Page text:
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Rise of Monophysite Movement Hardcover – December 29, 1972
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Frend does a good and fair job of defining the issue at hand. He is fair in his discussion of Monophysite Christology. He gives a brilliant discussion of the political and sociological issues that fed this controversy. For a Christian within the Eastern (Persian) Church, Frend's discussion of Cyril and Dioscorus points to their theological brilliance but only reinforces my basic dislike and even revulsion of them as men (what kind of fruit falls from such trees?). The bribery and political force they brought to bear against and upon their opponents is both breathtaking and revolting.
Frend helps the reader new to this material understand some of the fundamental differences in thought between western and eastern parts of the Roman Empire: Church/state relations and the role of monasticism within the church and culture are just two fine examples. I am reminded here of J. Gonzales' discussion of 'four types of theological method'. As is usual in the West, there is little discussion of the Church of the East perspective at the time.
This book was a pleasant read because it is so well written. I had the sense that this seemed like an extemporaneous discussion with a friend.
Monophysitism (Eutichianism) is mixed up with Orthodox Miaphysitism that challenged the Dyophisite Nestorian definition of Antioch. Cyril, as Athanasius, has taught in accordance with the trenched Orthodoxy of Alexandria that in Jesus there were not two natures (divine and human) but one united nature out of the Hypostatic union of the eternal Logos with Jesus humanity, at the moment of his conception by Mary, which made her bearer of God (Theotokos). Dispute of this belief was caused by a radical conceptual difference between the two Chrisologies, interpreted in Neoplatonic and Aristotalian philosophies. This was further clouded by misinterpretation of terms, and by the lack of knowledge of Greek in the West, and irrelevance of the issue in Rome.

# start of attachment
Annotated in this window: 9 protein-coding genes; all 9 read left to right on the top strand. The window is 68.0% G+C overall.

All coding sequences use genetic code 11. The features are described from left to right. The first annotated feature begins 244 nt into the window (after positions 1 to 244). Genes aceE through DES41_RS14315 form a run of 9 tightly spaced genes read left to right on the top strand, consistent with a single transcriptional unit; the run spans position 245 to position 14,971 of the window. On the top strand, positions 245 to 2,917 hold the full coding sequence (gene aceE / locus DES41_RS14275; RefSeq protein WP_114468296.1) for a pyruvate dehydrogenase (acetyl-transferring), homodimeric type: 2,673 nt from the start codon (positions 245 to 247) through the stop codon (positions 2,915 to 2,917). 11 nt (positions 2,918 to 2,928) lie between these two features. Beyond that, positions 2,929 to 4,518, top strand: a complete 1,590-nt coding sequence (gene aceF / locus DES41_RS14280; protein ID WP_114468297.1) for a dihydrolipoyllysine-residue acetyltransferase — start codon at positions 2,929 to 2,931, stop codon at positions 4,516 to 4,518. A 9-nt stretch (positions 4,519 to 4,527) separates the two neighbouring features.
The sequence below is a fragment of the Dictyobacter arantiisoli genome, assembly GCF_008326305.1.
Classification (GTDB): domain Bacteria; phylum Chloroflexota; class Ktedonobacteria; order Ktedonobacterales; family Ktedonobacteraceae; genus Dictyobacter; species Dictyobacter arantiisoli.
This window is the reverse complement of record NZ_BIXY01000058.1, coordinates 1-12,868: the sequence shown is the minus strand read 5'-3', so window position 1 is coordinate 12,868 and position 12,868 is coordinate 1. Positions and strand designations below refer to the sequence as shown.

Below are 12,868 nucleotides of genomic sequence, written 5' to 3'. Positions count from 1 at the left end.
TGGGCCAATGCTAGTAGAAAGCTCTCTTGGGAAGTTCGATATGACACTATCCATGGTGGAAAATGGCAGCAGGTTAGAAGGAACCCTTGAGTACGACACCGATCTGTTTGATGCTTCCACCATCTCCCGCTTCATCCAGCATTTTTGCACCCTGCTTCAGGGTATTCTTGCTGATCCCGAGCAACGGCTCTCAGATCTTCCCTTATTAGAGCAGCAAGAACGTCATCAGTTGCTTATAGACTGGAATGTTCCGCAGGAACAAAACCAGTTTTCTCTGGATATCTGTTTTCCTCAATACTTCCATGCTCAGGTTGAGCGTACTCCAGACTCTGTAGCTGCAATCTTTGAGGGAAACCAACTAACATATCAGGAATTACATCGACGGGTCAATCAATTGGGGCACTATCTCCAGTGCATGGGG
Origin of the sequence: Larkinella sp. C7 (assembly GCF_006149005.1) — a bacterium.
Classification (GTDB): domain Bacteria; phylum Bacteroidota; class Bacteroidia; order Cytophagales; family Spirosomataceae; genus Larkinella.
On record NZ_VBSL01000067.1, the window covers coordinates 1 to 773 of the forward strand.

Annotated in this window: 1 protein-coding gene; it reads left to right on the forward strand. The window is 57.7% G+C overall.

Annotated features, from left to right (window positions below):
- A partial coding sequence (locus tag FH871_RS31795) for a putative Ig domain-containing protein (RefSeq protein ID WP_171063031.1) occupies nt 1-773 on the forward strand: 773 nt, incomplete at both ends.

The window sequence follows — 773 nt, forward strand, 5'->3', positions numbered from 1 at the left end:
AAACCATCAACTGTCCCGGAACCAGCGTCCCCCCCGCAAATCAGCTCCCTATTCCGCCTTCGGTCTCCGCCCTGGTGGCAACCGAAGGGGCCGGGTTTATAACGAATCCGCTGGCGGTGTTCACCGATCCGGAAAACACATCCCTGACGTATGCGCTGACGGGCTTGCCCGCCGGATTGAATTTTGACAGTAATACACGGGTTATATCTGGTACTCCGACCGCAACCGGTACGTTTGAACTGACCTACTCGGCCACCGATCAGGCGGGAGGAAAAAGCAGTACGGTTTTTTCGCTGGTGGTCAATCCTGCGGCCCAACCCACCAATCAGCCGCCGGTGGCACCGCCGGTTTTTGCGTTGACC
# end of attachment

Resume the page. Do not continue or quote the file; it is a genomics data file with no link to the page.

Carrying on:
Rise of Monophysite Movement:
This well searched, clearly written, and historically supported study, by the ultimate expert on the subject, examines the psychological milieu and sociopolitical background to those troubling two centuries, from the council of Ephesus in 431 to the defeat of the Byzantines by the advent of Islam into Syria, Palestine, and Egypt, the strongholds of Cyril-Severus Henophysite doctrine.
Contemporary sociologists and ecclesiastic history analysts view that the aftermath of Chalcedon was in principle a refutation to Leo's authority in the East, attacking his pseudo Nestorian expression. 'Monophysitism' could be regarded as a slow accumulating separatist movement in Syria, Egypt and Armenia, using words or articles (Ek & En) as an excuse. W.H. C. Frend supported this view, asserting that regional church identity (Copt, Jacobite, or Armenian) did not start right away, to imply otherwise, in Meyendorff expression Imperial unity endured Christian divisions.
The Thematic Study:
Through this study, while professor Frend kept using the 'Mono' conventional expression, the inquisitive reader can appreciate how religion was an influential medium through which the unity of the Empire was sought disregarding provincial church traditions. Frend's work does not limit its scope to the history of the Christian doctrine only, but discusses issues raised by the third and fourth councils (1st Ephesus & Chalcedon) that influenced life in Byzantium's eastern provinces of the Roman Empire, in the fifth and sixth centuries. Frend provides an articulate examination of the doctrinal issues that were essential to the unity of the Early Church, following a deeper understanding of the history of the fifth and sixth centuries.
William H.C. Frend:
Professor Frend was Dean of the Divinity Faculty of the University of Glasgow from 1972 to 1975, and Emeritus Professor of Ecclesiastical History, who has devoted more than fifty years to the study of the Early Church and is one of the leading English-speaking church historians.
He is also the author of: The Donatist Church, The Early Church, The Archaeology of Early Christianity, and The Rise of Christianity, and the author of 'Monophysitism' in the 8-volume Coptic Encyclopedia.